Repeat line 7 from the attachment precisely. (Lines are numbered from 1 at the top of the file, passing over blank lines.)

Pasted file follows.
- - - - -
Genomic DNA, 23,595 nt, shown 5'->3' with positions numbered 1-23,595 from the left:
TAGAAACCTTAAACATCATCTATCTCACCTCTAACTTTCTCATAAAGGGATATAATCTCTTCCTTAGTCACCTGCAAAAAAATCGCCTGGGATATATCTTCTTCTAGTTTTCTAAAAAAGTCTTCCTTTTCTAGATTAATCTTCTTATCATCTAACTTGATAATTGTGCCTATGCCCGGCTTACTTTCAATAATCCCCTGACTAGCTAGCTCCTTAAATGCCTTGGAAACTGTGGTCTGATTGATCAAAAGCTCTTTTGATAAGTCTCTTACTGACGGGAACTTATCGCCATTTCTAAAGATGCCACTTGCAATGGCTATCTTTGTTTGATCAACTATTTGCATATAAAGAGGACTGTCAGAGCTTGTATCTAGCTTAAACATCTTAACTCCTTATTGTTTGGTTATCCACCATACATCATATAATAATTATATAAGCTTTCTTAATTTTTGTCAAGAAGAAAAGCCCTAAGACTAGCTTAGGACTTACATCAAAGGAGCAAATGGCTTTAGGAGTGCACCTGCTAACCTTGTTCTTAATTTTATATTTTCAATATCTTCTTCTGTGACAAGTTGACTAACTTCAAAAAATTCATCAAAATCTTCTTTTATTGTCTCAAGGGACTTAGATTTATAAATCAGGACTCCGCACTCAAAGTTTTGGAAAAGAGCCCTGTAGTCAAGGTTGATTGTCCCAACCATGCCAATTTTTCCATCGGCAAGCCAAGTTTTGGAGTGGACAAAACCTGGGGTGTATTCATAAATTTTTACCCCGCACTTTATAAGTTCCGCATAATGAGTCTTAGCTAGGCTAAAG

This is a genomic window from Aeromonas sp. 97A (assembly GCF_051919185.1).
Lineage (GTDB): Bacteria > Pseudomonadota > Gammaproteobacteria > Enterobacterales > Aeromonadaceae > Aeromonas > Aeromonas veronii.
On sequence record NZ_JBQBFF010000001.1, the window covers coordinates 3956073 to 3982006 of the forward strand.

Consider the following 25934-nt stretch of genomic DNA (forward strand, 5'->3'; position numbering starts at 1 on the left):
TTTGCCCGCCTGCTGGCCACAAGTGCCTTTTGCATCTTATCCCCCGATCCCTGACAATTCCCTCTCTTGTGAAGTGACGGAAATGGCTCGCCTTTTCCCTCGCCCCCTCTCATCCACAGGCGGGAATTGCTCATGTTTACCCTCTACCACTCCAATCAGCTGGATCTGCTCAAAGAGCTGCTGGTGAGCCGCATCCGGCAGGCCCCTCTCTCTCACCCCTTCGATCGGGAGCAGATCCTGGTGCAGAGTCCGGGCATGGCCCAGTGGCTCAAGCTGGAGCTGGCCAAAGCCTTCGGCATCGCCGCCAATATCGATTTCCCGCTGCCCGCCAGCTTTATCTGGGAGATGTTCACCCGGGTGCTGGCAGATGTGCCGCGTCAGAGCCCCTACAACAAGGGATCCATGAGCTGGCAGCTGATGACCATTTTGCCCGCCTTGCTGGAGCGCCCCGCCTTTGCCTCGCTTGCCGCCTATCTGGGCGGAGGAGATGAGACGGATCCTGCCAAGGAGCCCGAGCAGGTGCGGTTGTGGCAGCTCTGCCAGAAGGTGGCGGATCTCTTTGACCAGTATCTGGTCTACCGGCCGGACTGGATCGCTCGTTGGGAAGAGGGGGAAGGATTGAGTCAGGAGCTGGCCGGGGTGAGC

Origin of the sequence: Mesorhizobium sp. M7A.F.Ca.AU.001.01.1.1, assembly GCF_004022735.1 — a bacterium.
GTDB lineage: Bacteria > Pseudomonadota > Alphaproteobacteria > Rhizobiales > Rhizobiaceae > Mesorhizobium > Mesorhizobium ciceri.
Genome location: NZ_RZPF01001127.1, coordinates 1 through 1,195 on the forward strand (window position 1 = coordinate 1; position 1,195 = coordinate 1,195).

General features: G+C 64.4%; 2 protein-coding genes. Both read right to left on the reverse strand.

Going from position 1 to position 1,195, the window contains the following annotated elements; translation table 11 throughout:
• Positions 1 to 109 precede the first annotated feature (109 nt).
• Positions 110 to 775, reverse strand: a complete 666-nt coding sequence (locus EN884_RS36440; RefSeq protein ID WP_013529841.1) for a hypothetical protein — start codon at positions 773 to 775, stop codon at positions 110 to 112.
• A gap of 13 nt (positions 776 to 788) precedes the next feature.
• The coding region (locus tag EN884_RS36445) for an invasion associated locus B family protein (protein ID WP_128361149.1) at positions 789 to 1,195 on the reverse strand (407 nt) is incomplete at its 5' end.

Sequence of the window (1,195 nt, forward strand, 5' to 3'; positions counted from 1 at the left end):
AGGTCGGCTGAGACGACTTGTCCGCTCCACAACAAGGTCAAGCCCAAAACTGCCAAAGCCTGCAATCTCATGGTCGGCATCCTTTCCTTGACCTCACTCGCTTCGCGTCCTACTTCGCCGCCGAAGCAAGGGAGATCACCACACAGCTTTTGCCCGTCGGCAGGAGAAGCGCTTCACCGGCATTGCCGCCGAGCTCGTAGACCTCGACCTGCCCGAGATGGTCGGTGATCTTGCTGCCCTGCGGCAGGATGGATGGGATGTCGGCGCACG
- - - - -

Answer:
TTTGCCCGCCTGCTGGCCACAAGTGCCTTTTGCATCTTATCCCCCGATCCCTGACAATTCCCTCTCTTGTGAAGTGACGGAAATGGCTCGCCTTTTCCCTCGCCCCCTCTCATCCACAGGCGGGAATTGCTCATGTTTACCCTCTACCACTCCAATCAGCTGGATCTGCTCAAAGAGCTGCTGGTGAGCCGCATCCGGCAGGCCCCTCTCTCTCACCCCTTCGATCGGGAGCAGATCCTGGTGCAGAGTCCGGGCATGGCCCAGTGGCTCAAGCTGGAGCTGGCCAAAGCCTTCGGCATCGCCGCCAATATCGATTTCCCGCTGCCCGCCAGCTTTATCTGGGAGATGTTCACCCGGGTGCTGGCAGATGTGCCGCGTCAGAGCCCCTACAACAAGGGATCCATGAGCTGGCAGCTGATGACCATTTTGCCCGCCTTGCTGGAGCGCCCCGCCTTTGCCTCGCTTGCCGCCTATCTGGGCGGAGGAGATGAGACGGATCCTGCCAAGGAGCCCGAGCAGGTGCGGTTGTGGCAGCTCTGCCAGAAGGTGGCGGATCTCTTTGACCAGTATCTGGTCTACCGGCCGGACTGGATCGCTCGTTGGGAAGAGGGGGAAGGATTGAGTCAGGAGCTGGCCGGGGTGAGC